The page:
And what about the characters who only exist in the show and not the books? Who came up with their names, and why? Did a writer know someone named Andy (meaning man or warrior) or Steve (meaning crown or victorious)? Were they based on anyone in real-life?

And Deputy D.A. Sampson. What about him? Was he named for the Biblical Samson (whose name in turn seems to approximately mean sun) or was the name, again, pulled out of thin air or based on someone the writer knew?

I’ve kind of always had it in my mind that there’s definitely some connection between Deputy D.A. Sampson and the Biblical Samson, if not in the writer’s mind, then definitely in the way H.M. Wynant chose to play Sampson.

The Biblical Samson is the man legendary for his physical strength. While we’ve never really had a demonstration of Deputy Sampson’s physical strength, I have the feeling that his mental strength is very great (and that perhaps he prides himself on that). And he has seemingly complete confidence in himself and his methods, just as Samson has about his physical strength.

Samson is also one of the Biblical judges. While the Biblical judges did not exclusively deal with legal matters and more often exercised the roles of military leaders, they did encounter legal problems too. (And I would be very intrigued to learn about some of the legal things Samson dealt with.) Deputy Sampson is a prosecuting attorney and not a judge, but there’s still some similarity there, as far as dealing with legal matters go.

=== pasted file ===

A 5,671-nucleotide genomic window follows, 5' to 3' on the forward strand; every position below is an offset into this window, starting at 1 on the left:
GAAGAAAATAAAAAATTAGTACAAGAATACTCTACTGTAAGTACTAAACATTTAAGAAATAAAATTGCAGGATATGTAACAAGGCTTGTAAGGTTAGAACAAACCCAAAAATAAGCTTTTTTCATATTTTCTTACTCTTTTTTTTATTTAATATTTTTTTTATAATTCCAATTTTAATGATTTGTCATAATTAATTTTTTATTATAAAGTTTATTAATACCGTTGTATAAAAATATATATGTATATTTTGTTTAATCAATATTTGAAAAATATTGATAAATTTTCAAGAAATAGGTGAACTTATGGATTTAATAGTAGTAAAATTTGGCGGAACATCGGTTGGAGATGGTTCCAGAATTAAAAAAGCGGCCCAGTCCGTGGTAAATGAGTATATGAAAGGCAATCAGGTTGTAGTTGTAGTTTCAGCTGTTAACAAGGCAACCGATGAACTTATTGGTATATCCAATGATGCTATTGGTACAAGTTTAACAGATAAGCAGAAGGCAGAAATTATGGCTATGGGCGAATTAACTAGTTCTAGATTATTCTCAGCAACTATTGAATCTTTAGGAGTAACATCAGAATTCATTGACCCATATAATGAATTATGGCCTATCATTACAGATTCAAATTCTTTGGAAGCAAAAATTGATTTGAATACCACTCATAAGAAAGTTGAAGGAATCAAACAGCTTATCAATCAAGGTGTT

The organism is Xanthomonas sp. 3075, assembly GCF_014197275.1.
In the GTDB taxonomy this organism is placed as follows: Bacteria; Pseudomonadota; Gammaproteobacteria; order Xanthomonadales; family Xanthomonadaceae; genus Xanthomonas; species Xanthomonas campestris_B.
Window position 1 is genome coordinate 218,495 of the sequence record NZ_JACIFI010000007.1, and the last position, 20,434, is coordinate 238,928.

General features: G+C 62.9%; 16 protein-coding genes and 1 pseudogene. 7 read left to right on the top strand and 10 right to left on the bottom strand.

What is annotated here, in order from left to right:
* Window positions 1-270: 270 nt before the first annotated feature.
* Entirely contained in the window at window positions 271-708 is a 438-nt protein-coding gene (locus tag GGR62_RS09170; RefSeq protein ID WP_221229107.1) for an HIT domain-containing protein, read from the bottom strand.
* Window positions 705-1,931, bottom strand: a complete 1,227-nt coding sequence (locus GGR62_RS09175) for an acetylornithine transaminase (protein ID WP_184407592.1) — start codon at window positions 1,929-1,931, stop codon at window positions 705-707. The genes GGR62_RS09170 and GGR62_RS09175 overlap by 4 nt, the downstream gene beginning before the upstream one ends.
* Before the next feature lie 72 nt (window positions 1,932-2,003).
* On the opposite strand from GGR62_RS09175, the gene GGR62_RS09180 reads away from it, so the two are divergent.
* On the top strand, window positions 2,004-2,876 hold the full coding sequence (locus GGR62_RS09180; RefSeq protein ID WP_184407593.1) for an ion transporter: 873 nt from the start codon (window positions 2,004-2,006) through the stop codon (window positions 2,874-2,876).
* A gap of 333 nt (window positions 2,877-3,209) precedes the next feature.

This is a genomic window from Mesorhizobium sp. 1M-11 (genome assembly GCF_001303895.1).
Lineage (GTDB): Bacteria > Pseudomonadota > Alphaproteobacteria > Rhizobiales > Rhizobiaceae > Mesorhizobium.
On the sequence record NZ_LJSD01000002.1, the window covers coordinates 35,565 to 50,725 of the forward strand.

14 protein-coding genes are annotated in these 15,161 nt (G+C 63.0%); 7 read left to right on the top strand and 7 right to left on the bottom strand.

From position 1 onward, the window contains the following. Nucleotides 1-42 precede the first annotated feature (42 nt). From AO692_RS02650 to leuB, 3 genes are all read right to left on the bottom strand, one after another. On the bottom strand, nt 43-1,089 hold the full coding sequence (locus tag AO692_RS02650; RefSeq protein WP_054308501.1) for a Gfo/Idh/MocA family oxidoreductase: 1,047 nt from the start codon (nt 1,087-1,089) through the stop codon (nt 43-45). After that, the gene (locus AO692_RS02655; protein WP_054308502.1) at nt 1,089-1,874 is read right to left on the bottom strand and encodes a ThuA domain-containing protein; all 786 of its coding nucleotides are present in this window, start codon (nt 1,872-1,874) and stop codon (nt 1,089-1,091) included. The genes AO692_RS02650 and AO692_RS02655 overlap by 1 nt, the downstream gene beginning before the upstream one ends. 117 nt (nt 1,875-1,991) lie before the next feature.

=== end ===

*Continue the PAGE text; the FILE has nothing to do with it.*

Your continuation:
Both of them believe very strongly in justice. True, their methods are not the same, but they do follow the respective laws in their days (Samson believing firmly in “an eye for an eye” and Sampson adhering to modern-day American laws).

Samson had, to say the least, very bad luck with women. That’s one thing we don’t know where Deputy Sampson is concerned, although it did make me think of that one backstory someone else made up for Sampson where he had many unusual encounters with women as a legal student. I don’t accept that as my idea of what Sampson is like, but the loose parallel is odd to note in this list anyway.

I had this set of Bible stories on tape as a kid. (And I’m pretty sure I still have all the books and the tapes, in working order.) I don’t know why, but it kind of seems like I especially gravitated to the one about Samson. I thought he was cool and I felt sorry for him about Delilah. But even though his story ended sad, I played the heck out of that tape.

I don’t know if any of that has any bearing on why I started gravitating to the Perry Sampson, but I find it interesting. I suppose what I think is the strongest parallel is their confidence in their respective strengths, as well as their respective strengths. Deputy Sampson may be brash and somewhat arrogant, but I believe he’s an honestly good person and I consider him one of my heroes on Perry because of the impression I get of his mental strength and his determination to fight for justice and against criminals.

Thursday, April 4, 2013

The Gilded Lily